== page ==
New Federal Water Act spells trouble for Oregon landowners

Beware of S787 – if you think statewide land use is bad, wait until the Feds get involved
By Dave Hunnicutt
Oregonians In Action

We have written in past weeks about S787, the so-called “Clean Water Restoration Act” that is working its way through Congress.  This dangerous bill would make radical changes to the Clean Water Act and declare nearly every body of water in Oregon and the rest of the country a “water of the United States.”

If S787 passes, the federal government will have the authority to regulate all activities affecting a “water of the United States.”  That means the real possibility of federal zoning and land use controls.  Obviously, this is a serious threat.  Not since OIA’s Bill Moshofsky led successful efforts in the 1970’s to kill federal land use legislation has there been such a serious and direct threat of federal land use controls over private land.

That’s why S787 is such a dangerous bill.

Supporters of S787 claim that the bill simply restores Congress’ intent when they passed the Clean Water Act in 1972.  That’s not true.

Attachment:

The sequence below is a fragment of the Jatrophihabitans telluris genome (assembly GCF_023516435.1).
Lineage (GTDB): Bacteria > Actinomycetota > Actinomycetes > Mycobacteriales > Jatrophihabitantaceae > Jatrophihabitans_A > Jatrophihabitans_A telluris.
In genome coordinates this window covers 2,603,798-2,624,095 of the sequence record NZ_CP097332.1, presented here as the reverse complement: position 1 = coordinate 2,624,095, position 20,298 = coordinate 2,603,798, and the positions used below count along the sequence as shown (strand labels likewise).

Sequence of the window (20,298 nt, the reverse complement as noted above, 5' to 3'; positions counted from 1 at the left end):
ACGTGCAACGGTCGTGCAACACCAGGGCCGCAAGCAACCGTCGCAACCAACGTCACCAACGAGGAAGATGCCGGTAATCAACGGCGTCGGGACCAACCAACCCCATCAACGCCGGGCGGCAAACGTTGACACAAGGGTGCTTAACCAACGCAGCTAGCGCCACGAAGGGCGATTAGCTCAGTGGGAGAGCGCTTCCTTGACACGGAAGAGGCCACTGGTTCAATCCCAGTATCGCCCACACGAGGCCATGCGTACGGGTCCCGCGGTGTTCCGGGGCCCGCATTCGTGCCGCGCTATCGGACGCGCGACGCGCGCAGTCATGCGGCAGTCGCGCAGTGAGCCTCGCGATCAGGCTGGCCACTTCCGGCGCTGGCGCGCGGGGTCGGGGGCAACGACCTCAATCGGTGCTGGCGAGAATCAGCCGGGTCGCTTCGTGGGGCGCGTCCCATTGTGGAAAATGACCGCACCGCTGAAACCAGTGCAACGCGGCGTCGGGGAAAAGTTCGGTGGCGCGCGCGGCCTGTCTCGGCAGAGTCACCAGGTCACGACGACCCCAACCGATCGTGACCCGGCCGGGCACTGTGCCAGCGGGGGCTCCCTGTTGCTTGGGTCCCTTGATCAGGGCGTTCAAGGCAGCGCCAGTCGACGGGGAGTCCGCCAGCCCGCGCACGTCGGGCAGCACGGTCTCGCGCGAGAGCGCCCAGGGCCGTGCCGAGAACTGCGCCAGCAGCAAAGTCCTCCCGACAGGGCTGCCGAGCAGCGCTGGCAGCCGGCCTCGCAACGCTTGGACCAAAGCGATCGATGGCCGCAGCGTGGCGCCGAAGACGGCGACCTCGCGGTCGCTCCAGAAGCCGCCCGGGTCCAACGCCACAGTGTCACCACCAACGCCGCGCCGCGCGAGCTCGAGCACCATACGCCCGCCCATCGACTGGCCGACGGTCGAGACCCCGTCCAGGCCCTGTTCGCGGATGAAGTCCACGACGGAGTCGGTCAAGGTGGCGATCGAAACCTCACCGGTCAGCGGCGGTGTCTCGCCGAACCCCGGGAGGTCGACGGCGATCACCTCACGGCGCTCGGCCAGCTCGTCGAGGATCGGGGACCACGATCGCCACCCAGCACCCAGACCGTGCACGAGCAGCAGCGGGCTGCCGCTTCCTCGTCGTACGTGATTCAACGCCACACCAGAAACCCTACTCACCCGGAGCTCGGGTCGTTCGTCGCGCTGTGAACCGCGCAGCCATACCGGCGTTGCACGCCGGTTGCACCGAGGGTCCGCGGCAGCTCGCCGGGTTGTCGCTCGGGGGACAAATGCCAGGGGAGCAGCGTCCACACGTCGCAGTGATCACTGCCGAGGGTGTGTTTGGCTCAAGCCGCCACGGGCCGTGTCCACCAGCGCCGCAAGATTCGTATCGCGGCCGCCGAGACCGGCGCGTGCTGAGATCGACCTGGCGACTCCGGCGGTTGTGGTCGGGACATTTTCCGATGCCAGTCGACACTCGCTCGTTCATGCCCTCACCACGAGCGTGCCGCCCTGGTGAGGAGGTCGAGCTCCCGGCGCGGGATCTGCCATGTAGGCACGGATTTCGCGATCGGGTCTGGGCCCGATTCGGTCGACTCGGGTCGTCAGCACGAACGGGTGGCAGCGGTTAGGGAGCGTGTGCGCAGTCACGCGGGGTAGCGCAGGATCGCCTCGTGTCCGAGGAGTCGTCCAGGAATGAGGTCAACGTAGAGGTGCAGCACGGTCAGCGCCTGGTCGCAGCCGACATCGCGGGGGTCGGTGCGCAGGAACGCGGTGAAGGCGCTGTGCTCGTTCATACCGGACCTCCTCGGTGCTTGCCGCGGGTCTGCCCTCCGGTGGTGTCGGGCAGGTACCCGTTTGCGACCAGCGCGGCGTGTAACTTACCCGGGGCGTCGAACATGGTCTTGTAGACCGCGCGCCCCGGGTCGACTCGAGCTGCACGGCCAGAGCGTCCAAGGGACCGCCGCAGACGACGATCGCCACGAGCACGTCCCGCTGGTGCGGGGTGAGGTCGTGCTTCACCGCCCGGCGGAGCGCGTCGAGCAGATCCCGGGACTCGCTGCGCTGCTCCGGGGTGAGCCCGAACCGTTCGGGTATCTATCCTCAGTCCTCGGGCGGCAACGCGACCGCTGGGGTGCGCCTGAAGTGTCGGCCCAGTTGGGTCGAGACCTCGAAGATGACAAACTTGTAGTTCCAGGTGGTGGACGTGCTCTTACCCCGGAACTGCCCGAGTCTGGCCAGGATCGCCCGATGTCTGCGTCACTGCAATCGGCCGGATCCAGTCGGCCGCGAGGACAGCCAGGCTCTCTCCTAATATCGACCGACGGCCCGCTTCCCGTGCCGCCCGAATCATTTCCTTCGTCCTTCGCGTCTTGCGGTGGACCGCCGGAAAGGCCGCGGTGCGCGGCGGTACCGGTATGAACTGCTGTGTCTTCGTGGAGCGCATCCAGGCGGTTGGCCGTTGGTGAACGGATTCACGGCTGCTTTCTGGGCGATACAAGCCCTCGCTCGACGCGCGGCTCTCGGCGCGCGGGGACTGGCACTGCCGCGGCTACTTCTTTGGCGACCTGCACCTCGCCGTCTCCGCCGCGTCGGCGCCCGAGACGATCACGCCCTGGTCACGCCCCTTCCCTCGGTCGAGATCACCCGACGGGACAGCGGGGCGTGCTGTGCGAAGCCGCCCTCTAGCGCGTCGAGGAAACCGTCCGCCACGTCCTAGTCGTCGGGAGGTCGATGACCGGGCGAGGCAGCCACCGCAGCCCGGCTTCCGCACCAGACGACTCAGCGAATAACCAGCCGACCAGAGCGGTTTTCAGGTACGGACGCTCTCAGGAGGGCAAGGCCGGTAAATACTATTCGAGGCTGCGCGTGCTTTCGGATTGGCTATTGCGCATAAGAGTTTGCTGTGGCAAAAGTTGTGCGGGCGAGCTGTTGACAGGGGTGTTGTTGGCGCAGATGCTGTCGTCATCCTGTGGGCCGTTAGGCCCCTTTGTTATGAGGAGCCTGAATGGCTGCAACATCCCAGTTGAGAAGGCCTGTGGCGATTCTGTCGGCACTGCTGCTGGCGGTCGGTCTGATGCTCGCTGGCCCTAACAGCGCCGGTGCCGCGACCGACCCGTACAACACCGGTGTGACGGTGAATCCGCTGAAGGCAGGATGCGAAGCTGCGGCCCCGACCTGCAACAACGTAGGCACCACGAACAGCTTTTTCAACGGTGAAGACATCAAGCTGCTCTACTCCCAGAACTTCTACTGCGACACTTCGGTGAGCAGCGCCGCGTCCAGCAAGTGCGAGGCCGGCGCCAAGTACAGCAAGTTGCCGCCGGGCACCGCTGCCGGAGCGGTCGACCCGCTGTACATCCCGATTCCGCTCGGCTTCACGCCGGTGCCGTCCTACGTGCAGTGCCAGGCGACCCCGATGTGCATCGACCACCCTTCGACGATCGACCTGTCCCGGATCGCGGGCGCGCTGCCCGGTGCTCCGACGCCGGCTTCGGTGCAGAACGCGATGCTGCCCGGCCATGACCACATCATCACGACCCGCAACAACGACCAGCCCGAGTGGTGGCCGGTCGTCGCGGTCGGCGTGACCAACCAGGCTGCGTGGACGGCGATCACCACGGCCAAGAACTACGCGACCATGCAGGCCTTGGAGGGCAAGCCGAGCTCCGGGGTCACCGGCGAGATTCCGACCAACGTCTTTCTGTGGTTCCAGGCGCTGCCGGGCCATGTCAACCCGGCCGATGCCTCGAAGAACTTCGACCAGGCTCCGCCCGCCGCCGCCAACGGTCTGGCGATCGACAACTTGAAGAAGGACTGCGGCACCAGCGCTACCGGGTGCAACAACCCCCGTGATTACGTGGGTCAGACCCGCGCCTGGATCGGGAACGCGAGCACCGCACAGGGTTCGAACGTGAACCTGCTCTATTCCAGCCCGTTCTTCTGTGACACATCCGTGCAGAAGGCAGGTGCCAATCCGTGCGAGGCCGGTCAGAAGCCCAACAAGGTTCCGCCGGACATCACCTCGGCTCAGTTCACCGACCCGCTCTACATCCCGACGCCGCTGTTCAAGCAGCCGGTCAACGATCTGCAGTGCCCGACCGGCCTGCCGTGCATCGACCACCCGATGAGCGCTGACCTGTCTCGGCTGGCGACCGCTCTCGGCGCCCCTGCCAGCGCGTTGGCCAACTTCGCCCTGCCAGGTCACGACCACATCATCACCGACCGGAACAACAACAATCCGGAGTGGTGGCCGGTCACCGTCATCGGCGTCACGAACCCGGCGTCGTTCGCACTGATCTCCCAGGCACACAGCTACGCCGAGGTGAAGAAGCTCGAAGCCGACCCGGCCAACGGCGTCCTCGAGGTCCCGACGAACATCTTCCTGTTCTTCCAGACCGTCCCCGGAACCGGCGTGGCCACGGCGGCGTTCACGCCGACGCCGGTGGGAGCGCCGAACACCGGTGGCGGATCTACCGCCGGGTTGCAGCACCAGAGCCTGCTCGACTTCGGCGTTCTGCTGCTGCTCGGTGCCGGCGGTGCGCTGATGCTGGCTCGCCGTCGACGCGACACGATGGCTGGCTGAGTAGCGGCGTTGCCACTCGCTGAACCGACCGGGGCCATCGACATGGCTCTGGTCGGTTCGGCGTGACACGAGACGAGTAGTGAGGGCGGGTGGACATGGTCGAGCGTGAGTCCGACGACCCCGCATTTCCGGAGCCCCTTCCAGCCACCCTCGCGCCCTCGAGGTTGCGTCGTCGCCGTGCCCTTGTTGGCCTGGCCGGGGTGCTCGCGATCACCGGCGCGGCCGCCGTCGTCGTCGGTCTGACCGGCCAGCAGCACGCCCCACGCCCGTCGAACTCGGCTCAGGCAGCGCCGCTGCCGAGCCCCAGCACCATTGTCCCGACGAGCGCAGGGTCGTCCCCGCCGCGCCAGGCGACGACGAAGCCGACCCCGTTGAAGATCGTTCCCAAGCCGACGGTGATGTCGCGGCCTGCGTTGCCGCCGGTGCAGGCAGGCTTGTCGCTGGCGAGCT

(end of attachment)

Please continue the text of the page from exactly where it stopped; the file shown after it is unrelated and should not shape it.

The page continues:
In fact, the United States Supreme Court in the Rapanos and SWANCC decisions of 2006 and 2001, respectively, have clearly indicated what Congress intended when they adopted the Clean Water Act in 1972.  Both the Rapanos and SWANCC decisions are based on Congressional intent, which is what courts do when they interpret laws.

Unfortunately, S787 doesn’t restore Congress’ intent – it legislatively overrides the Rapanos and SWANCC decisions, giving the EPA and the Army Corps of Engineers powers Congress never intended they have when the Clean Water Act was originally adopted.

S787 is scheduled for a vote in the Senate Environment and Public Works Committee on June 10th.  Oregon Senator Jeff Merkley sits on the EPW Committee.

If you would like more information on S787 or a copy of the bill, please contact Oregonians In Action at (503) 620-0258 or send us an email at

Dave Hunnicutt
Oregonians In Action

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